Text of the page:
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Michigan farms

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A federal appeals court in Ohio has denied a request from some Michigan farms to suspend testing requirements for Michigan workers while it makes a decision about the related lawsuit.

The further we get into growing season, the more complex life becomes for Michigan's farmers and farmworkers. They're trying to plant and harvest at a time when the world is moving in slow-motion, if at all. 

Lester Graham / Michigan Radio

Temperatures could dip below freezing Friday night across Michigan, breaking records for this time of year. 

A late-season polar vortex is predicted to sweep across the state and much of the northeast of the U.S. With the arctic blast could come record low temperatures.

The cold could hurt fruit crops which are in bloom in some lower parts of the state and budding elsewhere.

Lester Graham / Michigan Radio

An extended "stay at home" order by Governor Gretchen Whitmer bans keeping garden sections of stores open for businesses with more than 50,000 square feet. But many nurseries and garden centers contacted by Michigan Radio are interpreting the rule as a ban on selling fruit and vegetable plants. Workers at greenhouses and nurseries say it's confusing and makes no sense.

The governor wants people to restrict their trips from home to getting the essentials such as fuel and food. Large retail garden centers have been ordered to close temporarily.

Weldemar Brandt / Unsplash

This has been a hard year for Michigan farmers, and more attention needs to be paid to farmers' emotional well-being, according to Jim Zook, executive director of the Michigan Corn Growers Association.

"Nobody has seen a year that has dealt with so many challenges that we've seen with the weather, the markets, the trade, the politics," said Zook. "All of that together has gelled to have quite a storm."

Michigan farmers have been struggling this year because of volatile weather and markets. 

rape kits in the foreground and two women blurred in the background
G.L. Kohuth / Michigan State University

 

 

Today on Stateside, ten years after thousands of untested rape kits were found in a Detroit police warehouse, we talk to the prosecutor who’s been working though those cases. Plus, a conversation about climate change and its effect on Michigan agriculture.

 

 

green field with two white barns on it
David Cassleman / Interlochen Public Radio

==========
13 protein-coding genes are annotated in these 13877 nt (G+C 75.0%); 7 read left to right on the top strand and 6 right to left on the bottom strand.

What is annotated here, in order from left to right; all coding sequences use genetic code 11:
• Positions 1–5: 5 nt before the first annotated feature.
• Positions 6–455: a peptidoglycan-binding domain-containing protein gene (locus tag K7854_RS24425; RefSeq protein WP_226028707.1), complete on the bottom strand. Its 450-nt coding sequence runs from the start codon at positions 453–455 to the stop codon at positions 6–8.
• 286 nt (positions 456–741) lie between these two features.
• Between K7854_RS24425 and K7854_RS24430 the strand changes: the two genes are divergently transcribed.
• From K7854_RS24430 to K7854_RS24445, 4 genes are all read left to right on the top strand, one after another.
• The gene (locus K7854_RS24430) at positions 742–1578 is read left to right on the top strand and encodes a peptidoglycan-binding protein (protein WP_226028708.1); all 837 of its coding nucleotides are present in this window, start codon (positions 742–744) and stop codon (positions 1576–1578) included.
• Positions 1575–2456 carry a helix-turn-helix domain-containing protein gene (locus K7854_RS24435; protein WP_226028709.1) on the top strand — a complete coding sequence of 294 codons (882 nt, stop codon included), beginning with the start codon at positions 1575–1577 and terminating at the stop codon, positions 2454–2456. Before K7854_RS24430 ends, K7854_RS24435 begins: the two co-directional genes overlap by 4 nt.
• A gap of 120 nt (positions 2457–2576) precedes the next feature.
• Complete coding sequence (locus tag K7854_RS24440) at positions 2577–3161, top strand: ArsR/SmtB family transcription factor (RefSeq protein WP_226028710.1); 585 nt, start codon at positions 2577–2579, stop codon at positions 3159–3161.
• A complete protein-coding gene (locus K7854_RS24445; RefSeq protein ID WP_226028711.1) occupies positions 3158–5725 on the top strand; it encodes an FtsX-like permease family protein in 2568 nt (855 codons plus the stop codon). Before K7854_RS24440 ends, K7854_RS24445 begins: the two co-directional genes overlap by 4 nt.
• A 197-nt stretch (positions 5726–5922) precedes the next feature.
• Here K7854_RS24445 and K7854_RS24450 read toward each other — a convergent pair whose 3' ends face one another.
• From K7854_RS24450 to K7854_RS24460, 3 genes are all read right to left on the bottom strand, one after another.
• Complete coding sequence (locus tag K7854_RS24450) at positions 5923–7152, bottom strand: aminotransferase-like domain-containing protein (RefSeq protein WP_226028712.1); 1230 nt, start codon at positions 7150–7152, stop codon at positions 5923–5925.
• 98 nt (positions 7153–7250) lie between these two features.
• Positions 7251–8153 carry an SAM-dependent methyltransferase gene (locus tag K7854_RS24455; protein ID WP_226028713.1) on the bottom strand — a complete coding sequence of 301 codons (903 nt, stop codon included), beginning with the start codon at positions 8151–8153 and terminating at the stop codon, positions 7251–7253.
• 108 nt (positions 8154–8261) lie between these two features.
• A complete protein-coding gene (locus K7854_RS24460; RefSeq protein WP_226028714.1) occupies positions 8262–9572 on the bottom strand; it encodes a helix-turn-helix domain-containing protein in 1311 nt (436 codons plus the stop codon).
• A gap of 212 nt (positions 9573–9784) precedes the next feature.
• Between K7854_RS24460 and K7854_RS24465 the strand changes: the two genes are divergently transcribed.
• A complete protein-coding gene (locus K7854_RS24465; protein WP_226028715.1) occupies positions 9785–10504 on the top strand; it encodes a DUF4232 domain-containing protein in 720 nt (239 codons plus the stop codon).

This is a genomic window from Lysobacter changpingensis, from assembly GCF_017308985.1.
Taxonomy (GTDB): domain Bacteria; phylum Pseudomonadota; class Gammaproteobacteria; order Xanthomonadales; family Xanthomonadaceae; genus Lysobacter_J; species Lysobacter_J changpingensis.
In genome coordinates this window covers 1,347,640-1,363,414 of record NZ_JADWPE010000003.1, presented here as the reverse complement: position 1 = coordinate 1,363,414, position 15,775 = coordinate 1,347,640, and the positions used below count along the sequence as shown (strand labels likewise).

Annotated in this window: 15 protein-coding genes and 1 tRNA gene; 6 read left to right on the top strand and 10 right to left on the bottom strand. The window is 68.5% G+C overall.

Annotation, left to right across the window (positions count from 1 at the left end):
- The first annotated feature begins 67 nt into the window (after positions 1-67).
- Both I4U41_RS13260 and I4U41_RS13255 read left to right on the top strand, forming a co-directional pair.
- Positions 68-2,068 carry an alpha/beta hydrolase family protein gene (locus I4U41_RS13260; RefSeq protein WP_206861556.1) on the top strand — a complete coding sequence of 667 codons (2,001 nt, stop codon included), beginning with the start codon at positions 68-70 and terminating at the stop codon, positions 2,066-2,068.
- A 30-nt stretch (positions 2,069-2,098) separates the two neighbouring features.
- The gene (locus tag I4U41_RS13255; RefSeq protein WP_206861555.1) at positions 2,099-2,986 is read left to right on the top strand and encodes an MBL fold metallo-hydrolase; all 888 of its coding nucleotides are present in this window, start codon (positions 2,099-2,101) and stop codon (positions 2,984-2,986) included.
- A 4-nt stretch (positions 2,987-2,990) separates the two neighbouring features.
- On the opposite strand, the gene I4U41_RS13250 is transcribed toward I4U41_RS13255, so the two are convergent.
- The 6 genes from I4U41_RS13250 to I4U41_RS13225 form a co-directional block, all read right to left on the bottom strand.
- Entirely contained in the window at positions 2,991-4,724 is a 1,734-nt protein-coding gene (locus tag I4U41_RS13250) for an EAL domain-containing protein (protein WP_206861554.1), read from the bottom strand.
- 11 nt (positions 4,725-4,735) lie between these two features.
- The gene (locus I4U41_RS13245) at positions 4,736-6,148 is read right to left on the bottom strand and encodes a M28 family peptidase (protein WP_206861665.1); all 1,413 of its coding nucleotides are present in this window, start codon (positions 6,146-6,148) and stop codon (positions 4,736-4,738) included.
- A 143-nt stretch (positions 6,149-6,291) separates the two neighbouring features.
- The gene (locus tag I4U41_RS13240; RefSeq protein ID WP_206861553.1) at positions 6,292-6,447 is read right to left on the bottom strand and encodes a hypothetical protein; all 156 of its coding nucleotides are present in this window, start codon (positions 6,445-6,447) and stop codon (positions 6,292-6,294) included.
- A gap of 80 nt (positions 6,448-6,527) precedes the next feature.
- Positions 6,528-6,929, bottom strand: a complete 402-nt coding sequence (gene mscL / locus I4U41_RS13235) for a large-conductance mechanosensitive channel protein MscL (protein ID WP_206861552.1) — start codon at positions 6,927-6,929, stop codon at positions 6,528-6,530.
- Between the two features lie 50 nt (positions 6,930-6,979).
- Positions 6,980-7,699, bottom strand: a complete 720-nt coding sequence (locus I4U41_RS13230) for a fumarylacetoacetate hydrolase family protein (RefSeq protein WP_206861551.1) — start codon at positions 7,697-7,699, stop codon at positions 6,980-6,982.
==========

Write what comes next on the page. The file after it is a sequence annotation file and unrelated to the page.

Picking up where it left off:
Today on Stateside, how Michigan farmers are dealing with devastating crop losses and the impacts of a trade war. Plus, many in Michigan's immigrant communities were not surprised by a new Trump administration rule that denies green cards to immigrants who have used, or are likely to use, public benefits.

 

cow standing in a field of grass
Angelina Litvin / Unsplash

 


You might have noticed that milk in the refrigerated aisle is cheaper than before. That’s great for your wallet, but not so great for dairy farmers in Michigan.

rows of soybean crops
Courtesy of the Michigan Soybean Association

China is America's biggest soybean customer, to the tune of $14 billion last year. 

Michigan is a major soybean producer, which means farmers in the state are on the front line of this brewing trade war.

Courtesy of Tyler Petroelje

Michigan has held one wolf hunt. That was in 2013, when 22 wolves were killed in the Upper Peninsula.

The next year, a federal judge put wolves back on the endangered species list.

Since then, lawmakers from Michigan, as well as Minnesota and Wisconsin, have tried to tack on riders to various bills in Congress that would "de-list" the wolves. These moves are backed by farmers who say wolves are preying on their livestock.

But now, a new study indicates those farmers may be contributing to that predation problem. How? By not burying their dead cows.

thehavananote.com

Michigan’s agriculture industry may benefit from an opening of diplomatic relations between the U.S. and Cuba.

Earlier this month, President Obama announced the U.S. would reestablish diplomatic relations with Cuba. The decision is a step in the direction that may end with the lifting of a trade embargo with Cuba.  

There are still many steps before the embargo is lifted.  But people are already planning for that day.   

Hold your horses, because new episodes of The Incredible Dr. Pol begin this Saturday on National Geographic Wild.
User: The Incredible Dr. Pol / facebook

One of TV's most endearing and unlikely reality show stars is Dr. Jan Pol.

He's a veterinarian with a country practice in mid-Michigan, near Mount Pleasant.

He is also the star of the National Geographic Wild series The Incredible Dr. Pol. The show begins its fifth season Saturday.

Pol is telling his story in a new autobiography Never Turn Your Back on an Angus Cow: My Life as a Country Vet.

He says he learned the lesson to never turn your back on an Angus cow the hard way when he was growing up on a dairy farm in the Netherlands.

“You don’t turn your back. You cannot outrun the cow. You cannot outrun the horse. You cannot outrun almost every animal on the planet.”

Pol opened his veterinarian practice in 1981. In his more than three decades of practicing in Michigan, he has seen big changes in farming in the state.

“When we started here, there were two or three family farms every mile. Those have disappeared. Farms got bigger, but it doesn’t mean cows got better care,” says Pol.

* Listen to our conversation with Dr. Jan Pol above.

Vistavision / Flickr

Get those fruits and grains straight out of the Michigan farm field, and right into a bottle of Michigan beer, wine, mead or cider. 

That's the idea behind a bill introduced in Michigan's House by state Rep. Doug Geiss, D-Taylor. He joined us today.

Listen to the full interview above.